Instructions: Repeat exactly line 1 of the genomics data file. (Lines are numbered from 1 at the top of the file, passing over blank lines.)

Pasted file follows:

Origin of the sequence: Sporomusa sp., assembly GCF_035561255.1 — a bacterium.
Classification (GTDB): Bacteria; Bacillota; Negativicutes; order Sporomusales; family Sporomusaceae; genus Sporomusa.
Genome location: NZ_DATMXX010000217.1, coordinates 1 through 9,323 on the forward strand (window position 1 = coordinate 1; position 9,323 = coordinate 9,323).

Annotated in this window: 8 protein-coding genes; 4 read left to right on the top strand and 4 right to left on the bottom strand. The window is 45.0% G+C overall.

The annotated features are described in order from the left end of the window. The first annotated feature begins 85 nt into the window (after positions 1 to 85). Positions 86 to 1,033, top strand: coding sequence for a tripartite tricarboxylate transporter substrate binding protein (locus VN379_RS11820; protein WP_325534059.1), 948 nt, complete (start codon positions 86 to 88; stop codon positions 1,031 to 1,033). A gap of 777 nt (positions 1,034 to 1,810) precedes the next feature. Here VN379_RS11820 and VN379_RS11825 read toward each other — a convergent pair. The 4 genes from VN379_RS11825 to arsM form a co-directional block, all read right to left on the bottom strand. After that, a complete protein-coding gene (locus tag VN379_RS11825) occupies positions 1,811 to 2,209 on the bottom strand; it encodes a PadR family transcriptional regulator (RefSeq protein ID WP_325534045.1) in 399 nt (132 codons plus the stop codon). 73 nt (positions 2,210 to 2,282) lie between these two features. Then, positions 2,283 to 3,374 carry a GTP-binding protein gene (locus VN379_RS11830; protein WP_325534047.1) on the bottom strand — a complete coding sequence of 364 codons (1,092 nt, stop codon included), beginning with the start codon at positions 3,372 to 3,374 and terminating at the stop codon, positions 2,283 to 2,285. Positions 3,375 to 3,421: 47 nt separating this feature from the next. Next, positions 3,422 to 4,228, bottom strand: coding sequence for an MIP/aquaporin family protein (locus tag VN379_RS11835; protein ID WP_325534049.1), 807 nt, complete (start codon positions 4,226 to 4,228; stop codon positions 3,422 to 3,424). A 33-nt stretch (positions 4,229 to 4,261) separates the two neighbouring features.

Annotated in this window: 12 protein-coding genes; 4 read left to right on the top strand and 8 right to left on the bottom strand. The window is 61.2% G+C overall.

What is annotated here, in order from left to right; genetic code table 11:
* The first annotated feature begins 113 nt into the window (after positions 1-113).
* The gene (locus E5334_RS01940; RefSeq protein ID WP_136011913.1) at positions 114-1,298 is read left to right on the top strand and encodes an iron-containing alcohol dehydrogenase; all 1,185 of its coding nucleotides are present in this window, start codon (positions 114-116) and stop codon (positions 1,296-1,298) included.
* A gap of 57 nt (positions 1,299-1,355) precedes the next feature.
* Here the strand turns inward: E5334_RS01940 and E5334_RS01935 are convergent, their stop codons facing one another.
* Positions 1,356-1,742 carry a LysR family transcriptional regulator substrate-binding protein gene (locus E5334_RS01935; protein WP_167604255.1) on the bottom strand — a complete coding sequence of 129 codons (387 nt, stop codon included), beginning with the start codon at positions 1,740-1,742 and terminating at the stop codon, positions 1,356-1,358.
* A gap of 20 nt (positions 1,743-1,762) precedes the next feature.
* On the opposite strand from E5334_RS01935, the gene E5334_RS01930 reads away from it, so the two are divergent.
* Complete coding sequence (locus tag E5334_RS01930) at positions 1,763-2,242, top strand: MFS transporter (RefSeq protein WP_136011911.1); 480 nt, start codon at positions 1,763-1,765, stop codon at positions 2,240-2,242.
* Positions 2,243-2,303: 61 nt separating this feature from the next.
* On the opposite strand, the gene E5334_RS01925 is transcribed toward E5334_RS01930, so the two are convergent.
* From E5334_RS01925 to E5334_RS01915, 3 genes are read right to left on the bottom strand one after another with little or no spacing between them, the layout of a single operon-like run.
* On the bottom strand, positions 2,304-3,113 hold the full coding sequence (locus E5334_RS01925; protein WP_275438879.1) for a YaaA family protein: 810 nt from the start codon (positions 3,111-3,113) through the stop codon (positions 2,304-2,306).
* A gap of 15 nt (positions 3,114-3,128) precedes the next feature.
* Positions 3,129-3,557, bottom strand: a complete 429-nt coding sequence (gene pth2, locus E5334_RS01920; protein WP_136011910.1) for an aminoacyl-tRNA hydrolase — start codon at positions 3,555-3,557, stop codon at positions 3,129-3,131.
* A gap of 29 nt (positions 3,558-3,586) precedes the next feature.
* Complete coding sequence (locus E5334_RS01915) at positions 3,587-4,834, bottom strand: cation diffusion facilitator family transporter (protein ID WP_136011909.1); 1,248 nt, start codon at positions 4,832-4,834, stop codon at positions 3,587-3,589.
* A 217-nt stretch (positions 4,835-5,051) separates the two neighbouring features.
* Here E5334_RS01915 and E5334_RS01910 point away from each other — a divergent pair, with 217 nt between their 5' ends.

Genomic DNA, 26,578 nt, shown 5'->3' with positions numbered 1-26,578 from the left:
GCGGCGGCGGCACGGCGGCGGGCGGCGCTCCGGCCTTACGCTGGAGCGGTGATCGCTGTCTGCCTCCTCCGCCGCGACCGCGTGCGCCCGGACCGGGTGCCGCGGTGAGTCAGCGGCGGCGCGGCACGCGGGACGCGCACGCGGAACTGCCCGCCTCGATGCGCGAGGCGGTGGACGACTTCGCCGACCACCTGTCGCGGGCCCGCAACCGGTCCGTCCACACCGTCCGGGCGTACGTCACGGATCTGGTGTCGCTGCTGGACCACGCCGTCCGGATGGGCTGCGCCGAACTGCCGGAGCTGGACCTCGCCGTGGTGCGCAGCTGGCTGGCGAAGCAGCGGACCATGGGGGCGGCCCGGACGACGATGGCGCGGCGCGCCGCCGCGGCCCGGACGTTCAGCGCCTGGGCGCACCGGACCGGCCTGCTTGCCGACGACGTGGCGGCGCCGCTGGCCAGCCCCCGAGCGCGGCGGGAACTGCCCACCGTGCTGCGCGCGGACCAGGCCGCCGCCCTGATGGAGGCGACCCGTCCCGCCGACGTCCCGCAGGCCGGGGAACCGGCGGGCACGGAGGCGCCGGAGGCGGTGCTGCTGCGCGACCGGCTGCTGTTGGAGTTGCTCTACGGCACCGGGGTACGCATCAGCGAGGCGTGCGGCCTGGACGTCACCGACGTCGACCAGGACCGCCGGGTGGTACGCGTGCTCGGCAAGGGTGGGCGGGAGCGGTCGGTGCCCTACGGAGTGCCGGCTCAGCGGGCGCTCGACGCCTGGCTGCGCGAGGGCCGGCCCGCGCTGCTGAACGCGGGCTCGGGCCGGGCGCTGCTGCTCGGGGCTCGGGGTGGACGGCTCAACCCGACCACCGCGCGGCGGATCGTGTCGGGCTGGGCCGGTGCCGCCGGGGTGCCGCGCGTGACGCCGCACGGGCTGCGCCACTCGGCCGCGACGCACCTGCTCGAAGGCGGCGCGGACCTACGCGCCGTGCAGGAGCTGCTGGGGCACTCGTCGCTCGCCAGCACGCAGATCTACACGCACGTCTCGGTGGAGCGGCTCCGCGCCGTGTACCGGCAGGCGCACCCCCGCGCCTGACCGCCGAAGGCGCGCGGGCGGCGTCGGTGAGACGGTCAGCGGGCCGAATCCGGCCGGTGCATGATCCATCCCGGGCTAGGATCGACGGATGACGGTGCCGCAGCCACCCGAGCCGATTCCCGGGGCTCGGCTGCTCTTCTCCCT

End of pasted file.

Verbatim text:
Origin of the sequence: Sporomusa sp., assembly GCF_035561255.1 — a bacterium.